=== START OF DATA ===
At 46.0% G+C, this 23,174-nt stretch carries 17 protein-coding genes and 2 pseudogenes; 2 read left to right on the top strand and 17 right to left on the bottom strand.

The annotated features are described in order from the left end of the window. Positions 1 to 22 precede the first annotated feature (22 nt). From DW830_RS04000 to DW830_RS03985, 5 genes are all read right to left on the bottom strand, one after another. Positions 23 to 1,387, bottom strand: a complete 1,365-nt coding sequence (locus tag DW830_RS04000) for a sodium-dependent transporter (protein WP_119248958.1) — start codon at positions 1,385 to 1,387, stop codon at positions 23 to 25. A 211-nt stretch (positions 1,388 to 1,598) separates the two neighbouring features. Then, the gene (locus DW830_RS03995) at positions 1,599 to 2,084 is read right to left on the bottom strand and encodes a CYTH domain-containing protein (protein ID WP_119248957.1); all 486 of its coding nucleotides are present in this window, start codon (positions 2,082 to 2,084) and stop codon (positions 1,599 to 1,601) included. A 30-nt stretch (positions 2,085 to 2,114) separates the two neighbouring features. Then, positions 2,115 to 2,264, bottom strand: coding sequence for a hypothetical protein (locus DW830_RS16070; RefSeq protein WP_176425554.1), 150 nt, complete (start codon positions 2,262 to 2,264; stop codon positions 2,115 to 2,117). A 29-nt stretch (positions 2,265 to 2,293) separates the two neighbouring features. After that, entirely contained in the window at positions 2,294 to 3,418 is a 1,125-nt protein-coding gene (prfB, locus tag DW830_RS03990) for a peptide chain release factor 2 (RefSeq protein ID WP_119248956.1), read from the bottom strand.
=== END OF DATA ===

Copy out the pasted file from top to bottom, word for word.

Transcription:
At 46.0% G+C, this 23,174-nt stretch carries 17 protein-coding genes and 2 pseudogenes; 2 read left to right on the top strand and 17 right to left on the bottom strand.

The annotated features are described in order from the left end of the window. Positions 1 to 22 precede the first annotated feature (22 nt). From DW830_RS04000 to DW830_RS03985, 5 genes are all read right to left on the bottom strand, one after another. Positions 23 to 1,387, bottom strand: a complete 1,365-nt coding sequence (locus tag DW830_RS04000) for a sodium-dependent transporter (protein WP_119248958.1) — start codon at positions 1,385 to 1,387, stop codon at positions 23 to 25. A 211-nt stretch (positions 1,388 to 1,598) separates the two neighbouring features. Then, the gene (locus DW830_RS03995) at positions 1,599 to 2,084 is read right to left on the bottom strand and encodes a CYTH domain-containing protein (protein ID WP_119248957.1); all 486 of its coding nucleotides are present in this window, start codon (positions 2,082 to 2,084) and stop codon (positions 1,599 to 1,601) included. A 30-nt stretch (positions 2,085 to 2,114) separates the two neighbouring features. Then, positions 2,115 to 2,264, bottom strand: coding sequence for a hypothetical protein (locus DW830_RS16070; RefSeq protein WP_176425554.1), 150 nt, complete (start codon positions 2,262 to 2,264; stop codon positions 2,115 to 2,117). A 29-nt stretch (positions 2,265 to 2,293) separates the two neighbouring features. After that, entirely contained in the window at positions 2,294 to 3,418 is a 1,125-nt protein-coding gene (prfB, locus tag DW830_RS03990) for a peptide chain release factor 2 (RefSeq protein ID WP_119248956.1), read from the bottom strand.